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Here is the class definition in java code:

public class WordCount {

 public static class Map extends Mapper<LongWritable, Text, Text, IntWritable> {
    private final static IntWritable one = new IntWritable(1);
    private Text word = new Text();

    public void map(LongWritable key, Text value, Context context) throws IOException, InterruptedException {
        String line = value.toString();
        StringTokenizer tokenizer = new StringTokenizer(line);
        while (tokenizer.hasMoreTokens()) {
            context.write(word, one);

So what does this mean?

public static class Map extends Mapper<LongWritable, Text, Text, IntWritable>

Why we need a "<>" here?

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up vote 2 down vote accepted

This is called "generics". It allows you to add type parameters.

In this particular case, it means that Map is a Mapper for tuples of (LongWritable,Text,Text,IntWritable).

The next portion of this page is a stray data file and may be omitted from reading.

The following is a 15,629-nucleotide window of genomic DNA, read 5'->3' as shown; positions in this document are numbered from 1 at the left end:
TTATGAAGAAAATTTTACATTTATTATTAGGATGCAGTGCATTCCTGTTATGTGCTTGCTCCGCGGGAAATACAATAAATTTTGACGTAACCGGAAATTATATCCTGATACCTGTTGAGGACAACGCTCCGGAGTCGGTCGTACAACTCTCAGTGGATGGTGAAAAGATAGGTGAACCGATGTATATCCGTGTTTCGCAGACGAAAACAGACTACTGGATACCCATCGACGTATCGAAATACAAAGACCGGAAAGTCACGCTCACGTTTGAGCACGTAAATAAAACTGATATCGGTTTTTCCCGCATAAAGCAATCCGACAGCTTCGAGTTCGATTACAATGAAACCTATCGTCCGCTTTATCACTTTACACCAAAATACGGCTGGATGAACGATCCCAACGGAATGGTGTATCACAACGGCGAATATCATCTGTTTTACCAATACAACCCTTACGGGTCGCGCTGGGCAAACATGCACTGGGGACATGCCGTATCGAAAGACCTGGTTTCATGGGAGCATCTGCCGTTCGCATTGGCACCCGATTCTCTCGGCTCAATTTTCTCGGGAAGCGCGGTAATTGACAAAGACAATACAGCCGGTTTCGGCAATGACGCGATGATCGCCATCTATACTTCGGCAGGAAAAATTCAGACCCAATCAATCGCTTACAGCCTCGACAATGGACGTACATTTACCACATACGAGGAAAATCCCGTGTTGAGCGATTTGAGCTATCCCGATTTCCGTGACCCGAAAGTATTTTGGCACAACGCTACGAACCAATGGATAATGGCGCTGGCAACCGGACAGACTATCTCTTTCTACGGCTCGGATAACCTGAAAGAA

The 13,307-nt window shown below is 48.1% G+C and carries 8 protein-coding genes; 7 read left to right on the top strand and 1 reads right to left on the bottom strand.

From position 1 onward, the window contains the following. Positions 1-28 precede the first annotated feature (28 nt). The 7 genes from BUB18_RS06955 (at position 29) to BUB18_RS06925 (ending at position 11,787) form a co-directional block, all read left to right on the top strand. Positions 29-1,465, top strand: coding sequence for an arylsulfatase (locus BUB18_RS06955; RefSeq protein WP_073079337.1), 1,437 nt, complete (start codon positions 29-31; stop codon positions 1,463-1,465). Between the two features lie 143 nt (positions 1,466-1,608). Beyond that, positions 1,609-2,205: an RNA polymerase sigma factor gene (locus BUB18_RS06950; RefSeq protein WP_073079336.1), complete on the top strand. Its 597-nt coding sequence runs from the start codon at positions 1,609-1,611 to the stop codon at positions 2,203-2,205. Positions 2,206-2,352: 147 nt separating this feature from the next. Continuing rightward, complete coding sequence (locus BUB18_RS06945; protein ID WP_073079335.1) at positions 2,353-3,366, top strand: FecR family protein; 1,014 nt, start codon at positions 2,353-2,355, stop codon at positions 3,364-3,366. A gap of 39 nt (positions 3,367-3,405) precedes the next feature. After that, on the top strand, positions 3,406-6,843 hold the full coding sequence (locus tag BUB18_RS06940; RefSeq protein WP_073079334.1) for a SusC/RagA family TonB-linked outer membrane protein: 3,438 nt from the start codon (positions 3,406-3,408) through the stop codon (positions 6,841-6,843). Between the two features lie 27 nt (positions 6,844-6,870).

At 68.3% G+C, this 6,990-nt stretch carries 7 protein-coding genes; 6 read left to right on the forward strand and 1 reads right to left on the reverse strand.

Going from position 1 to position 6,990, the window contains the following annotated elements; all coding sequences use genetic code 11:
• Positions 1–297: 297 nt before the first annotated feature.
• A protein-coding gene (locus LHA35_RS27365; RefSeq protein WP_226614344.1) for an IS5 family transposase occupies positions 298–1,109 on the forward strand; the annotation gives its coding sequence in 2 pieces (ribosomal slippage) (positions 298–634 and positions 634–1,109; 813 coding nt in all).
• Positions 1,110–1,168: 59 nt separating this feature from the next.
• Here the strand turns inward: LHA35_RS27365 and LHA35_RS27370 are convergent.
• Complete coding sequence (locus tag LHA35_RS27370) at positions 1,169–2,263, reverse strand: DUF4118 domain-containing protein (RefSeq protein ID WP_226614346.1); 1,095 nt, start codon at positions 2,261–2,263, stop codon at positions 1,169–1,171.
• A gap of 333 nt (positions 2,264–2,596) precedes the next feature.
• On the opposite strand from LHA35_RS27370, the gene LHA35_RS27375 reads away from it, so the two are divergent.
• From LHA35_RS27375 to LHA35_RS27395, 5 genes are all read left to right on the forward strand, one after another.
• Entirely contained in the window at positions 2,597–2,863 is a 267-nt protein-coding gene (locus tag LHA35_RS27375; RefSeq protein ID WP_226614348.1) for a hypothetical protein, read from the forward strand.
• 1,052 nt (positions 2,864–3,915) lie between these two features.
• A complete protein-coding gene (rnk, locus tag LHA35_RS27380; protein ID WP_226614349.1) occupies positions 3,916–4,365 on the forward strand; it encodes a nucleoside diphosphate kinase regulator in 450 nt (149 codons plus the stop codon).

A simpler example: suppose you have a Set. It could be a Set of integers, a set of strings, of MyClass instances.... this is where you use generics.
By declaring that a variable is of type Set<Integer>, you specify that it is a set of Integers. If you'd just declare it as a Set, you would have to check that it only contained Integers yourself. By adding the type parameter <Integer>, the compiler can now do the type-checking.

Generics are defined here in the Java Language Specification.

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So it means I cannot use Map with tuples other than (LongWritable,Text,Text,IntWritable), for example (int, int, int, int). Right? – Denzel Sep 17 '12 at 7:42
Exactly. The compiler will catch that for you. Of course there's nothing keeping you from instantiating a Mapper<Integer,Integer,Integer,Integer> if you need that instead. – S.L. Barth Sep 17 '12 at 7:43
Thanks a lot. That makes sense. – Denzel Sep 17 '12 at 7:45

Take a look at the declaration of your Mapper class. It is possibly something like that class Mapper<E, T, T, K> which declares 3 different generic types.

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